So You Want To Start A Hot Dog Business“A hot dog at the ball park is better than steak at the Ritz. – Humphrey Bogart
Mmm, hot dogs. Enough said? I thought so! Eating a hot dog for lunch can be one of the cheapest (and most enjoyable) food experiences available so it’s no wonder that people continuously flock to hot dog stands. Owning your own stand can be VERY profitable and an overall enjoyable experience. Before you leap into the joys of owning a hot dog cart you must first take into consideration all of the licensing, equipment, ingredients, and more that are large factors in hot dog selling success!
You may not have a permanent residence as a hot dog cart but that doesn’t mean you won’t have to obtain proper paperwork. You will still need to register your operation as a business, receive the needed licensing, insurance, health permits, and more. These all depend on the region you are living in as does what you sell. In one area you may be permitted to offer chili for hot dogs while in another you may not be able to sell anything but already packaged sides.
To start you off I’ve found a Permit Me tool that helps to clarify which permits you’ll need by business type (ex: restaurant) and area. This tool can be found on the following website:
Once again, I highly recommend checking this link out!
Your location is always an important aspect of running a successful food business. This couldn’t be truer for the hot dog business (or any roving food stand/food truck). Location or lack of one can easily make or break a hot dog business. Not only must you must first find acceptably active areas to park your cart at but then you must obtain permission from the owner of that location to stay and sell your dogs. Let’s talk locations first. Places like universities, malls, hospitals, court houses, and even Wal-Marts tend to be pretty good hot dog selling spots due to their high activity. Many of these places already have food options available but that doesn’t necessarily mean people won’t eat your hot dogs. After all, hot dogs are a lot cheaper than a food court or Subway and we ARE in a recession.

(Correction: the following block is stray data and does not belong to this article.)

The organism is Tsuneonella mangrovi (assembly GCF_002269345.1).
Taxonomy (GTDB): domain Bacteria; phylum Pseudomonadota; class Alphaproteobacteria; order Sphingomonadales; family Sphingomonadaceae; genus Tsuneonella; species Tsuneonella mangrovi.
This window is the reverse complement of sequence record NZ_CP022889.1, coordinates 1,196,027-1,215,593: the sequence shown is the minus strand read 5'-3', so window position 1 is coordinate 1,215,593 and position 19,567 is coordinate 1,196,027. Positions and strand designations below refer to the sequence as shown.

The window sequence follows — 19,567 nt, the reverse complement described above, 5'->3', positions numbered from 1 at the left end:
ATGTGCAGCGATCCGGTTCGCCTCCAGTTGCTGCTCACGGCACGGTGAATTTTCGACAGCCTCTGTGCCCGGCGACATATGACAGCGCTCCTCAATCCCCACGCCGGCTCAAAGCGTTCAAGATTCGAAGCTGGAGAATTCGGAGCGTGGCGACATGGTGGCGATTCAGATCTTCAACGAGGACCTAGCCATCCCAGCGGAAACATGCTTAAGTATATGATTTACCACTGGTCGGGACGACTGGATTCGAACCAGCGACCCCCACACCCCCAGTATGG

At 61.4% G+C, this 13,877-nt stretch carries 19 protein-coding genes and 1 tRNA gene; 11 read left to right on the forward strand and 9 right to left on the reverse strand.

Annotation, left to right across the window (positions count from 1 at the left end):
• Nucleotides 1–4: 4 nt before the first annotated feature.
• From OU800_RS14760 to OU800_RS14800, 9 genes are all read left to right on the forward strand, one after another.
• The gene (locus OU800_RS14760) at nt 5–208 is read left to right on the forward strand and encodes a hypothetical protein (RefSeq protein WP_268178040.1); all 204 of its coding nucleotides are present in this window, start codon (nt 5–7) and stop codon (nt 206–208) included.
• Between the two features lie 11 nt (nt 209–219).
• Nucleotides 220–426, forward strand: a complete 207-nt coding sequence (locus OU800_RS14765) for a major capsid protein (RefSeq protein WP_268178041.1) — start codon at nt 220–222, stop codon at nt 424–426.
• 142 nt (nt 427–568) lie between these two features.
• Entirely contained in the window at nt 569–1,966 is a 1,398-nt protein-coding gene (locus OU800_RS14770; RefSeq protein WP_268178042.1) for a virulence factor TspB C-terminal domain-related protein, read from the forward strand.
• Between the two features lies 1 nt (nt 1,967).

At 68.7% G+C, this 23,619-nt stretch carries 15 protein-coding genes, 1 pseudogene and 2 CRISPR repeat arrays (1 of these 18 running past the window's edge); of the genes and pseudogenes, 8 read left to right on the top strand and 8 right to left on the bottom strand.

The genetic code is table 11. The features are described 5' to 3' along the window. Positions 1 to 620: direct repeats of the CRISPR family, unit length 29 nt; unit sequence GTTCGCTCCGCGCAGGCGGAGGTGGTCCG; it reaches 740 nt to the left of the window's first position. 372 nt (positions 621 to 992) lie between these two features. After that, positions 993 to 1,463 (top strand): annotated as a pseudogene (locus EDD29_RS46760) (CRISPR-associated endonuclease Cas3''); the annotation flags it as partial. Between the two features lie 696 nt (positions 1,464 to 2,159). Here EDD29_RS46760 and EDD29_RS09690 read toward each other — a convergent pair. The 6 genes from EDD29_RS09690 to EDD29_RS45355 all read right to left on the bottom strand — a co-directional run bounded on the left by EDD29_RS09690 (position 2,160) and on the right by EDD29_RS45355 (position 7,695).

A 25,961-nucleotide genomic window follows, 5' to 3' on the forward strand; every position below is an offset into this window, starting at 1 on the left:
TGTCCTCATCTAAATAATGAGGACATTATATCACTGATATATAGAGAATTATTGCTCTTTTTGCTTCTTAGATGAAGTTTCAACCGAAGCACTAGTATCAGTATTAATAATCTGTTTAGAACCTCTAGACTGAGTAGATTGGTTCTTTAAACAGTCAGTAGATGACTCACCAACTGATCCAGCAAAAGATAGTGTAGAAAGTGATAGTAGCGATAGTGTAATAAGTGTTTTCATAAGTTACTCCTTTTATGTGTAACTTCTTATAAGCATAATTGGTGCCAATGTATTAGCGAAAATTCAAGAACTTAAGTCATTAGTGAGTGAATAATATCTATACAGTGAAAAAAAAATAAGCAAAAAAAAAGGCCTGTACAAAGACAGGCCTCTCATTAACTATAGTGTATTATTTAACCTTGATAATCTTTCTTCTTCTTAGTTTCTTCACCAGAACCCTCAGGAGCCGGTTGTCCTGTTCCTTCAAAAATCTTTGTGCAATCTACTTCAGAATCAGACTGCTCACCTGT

Once you find your locations you must obtain permission from the owners of the locations. It is best to ask for permission in person as it makes a better impression. Explain that you own sell quality hot dogs for a living and would like to set up around that location. I advise bringing the owner a sample hot dog as well as pictures of your set up and proof of the proper licensing. If all goes well then you will be able to set up at that location.
Just because you find/receive permission to sell at several locations doesn’t mean you’re out of the ball park yet. Although you work your own hours, a hot dog business works around the weather. Basically, if it’s a stormy week you may be out of business more than in business. Keep this in mind.
You CAN run a hot dog stand all by your lonesome but do remember that you may get busy or may need help with set up and clean up. If your budget can afford it you may want an employee to help.
Other than a hot dog cart, you’ll need quite a bit of equipment to start off your hot dog business. To make this easier I’ve made a list of all the tools you’ll need to begin selling hot dogs!
I hope this guide helped with your decision to start a hot dog business. Hot dogs can be very profitable if you play the game right but remember this: YOU are the one who will be running the business and getting out there so motivation is a must! Good luck to all those hot dog carts out there!